by Sam Anderson
Avery Eli Okin, ’79
Antony Lamberti, ’78
Armena Gayle, ’88
A Triple Play in Brooklyn
The Brooklyn Bar Association is among the oldest organizations of its kind, established in 1872, 26 years before Brooklyn became part of New York City. Since then, it has been a home to some of Brooklyn’s—and the city’s—most prominent attorneys, and it continues to provide a variety of essential services to the profession, such as Continuing Legal Education, networking opportunities, and an indispensable lawyer referral service.
Serendipitously, three of the association’s executive officers are John Jay alumni. Avery Eli Okin, ’79, has been the executive director for more than 30 years. Anthony Lamberti, ’78, is secretary and chair of the Elder Law Committee. The treasurer is Armena Gayle, ’88, a former prosecutor for the Brooklyn District Attorney’s office.
Speaking to these successful alumni paints a portrait of John Jay in its early years, and shows just how much has changed both on campus and in their own lives.
When Okin and Lamberti first entered John Jay, the campus consisted of North Hall on 57th Street and South Hall on 56th. Haaren Hall and the New Building were no more than a dream. The College, barely 10 years old at the time, was experiencing growing pains—and facing a serious threat to its very existence.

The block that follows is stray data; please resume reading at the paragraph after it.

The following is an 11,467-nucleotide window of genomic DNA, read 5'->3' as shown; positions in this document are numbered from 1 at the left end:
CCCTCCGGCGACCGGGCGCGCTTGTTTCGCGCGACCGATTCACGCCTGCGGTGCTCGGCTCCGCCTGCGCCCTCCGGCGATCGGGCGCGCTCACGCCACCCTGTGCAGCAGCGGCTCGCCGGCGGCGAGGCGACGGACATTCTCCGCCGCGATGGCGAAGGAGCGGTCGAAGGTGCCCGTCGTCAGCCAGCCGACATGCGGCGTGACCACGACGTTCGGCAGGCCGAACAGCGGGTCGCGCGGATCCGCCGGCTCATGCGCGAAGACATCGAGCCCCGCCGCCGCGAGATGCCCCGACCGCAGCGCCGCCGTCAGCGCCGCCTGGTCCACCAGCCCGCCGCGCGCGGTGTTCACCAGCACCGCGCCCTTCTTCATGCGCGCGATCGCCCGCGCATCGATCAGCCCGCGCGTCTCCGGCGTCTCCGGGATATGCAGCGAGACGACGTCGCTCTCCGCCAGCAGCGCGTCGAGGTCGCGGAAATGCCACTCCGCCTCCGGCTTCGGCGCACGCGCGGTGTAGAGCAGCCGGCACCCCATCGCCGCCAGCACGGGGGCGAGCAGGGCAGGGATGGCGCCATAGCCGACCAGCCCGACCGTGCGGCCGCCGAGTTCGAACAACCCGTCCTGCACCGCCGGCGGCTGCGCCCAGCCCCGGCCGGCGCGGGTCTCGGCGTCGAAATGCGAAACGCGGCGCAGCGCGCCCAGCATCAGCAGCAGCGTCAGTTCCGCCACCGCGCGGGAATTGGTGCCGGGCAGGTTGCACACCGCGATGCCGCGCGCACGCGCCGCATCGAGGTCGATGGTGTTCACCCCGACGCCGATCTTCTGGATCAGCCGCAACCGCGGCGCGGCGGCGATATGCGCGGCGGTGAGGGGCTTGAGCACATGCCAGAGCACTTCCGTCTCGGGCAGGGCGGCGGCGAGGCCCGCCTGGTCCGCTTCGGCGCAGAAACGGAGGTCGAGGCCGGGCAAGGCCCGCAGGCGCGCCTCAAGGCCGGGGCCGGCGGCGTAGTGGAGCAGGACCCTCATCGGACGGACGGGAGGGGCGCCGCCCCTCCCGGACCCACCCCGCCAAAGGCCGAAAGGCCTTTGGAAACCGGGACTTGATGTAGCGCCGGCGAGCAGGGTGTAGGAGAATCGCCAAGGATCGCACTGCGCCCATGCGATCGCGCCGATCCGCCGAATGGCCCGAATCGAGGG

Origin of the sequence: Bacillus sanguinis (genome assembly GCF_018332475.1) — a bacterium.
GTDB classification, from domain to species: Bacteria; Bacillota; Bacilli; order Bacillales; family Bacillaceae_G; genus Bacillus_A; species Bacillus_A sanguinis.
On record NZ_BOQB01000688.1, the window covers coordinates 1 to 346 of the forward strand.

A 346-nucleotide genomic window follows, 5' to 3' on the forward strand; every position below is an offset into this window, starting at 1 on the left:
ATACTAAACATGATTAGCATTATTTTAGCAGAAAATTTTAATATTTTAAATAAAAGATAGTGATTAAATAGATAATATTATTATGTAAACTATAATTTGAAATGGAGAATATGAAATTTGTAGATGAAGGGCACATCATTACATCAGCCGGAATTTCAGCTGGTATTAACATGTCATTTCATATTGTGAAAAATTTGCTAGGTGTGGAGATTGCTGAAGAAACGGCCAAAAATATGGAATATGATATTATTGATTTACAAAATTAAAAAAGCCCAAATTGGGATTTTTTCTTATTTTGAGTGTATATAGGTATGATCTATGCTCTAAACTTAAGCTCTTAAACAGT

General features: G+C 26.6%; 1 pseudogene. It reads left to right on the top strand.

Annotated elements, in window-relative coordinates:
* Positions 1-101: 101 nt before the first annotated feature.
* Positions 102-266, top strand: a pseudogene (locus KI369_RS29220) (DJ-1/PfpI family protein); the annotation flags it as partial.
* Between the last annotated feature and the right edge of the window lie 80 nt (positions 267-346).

“In ’76, the school was on the verge of being closed because of budget cuts,” said Lamberti, who majored in Criminal Justice and is a member of the John Jay Athletics Hall of Fame for his exploits as a four-year member of the baseball team. “I remember participating in marches and demonstrations where students and faculty got together and marched on CUNY headquarters.”
“What was amazing about that was the protesters were police officers,” added Okin. “They were uniformed officers and pre-service students. I remember one spontaneous demonstration without permits, when offocers blocked off traffic crosstown and uptown, and walked to the Board of Higher Education to hand the CUNY Chancellor a petition to keep our school open.”
These were tough times for New York City. Crime was spiking, public safety agencies were laying off personnel, and federal funding to bail out the fiscally troubled city was not forthcoming. But students, staff, and faculty prevailed, and the College stayed open.
Okin, who commuted from Flatbush to pursue a B.A./M.A. in Government and Public Administration, was one of the most active students on campus at that time. As a freshman, he ran for a seat on the Student Council, and even campaigned at the women’s detention center on Riker’s Island, where inmates were taking classes. After winning election, he soon became the student government parliamentarian due to his encyclopedic knowledge of rules and procedures. He covered the U.S. Supreme Court for the John Jay publication Law Enforcement News, became a representative on the University Student Senate, and was CUNY’s first student representative on the New York State Higher Education Services Corporation, where he helped administer $2 billion in student loans and financial aid. He was just 22 at the time.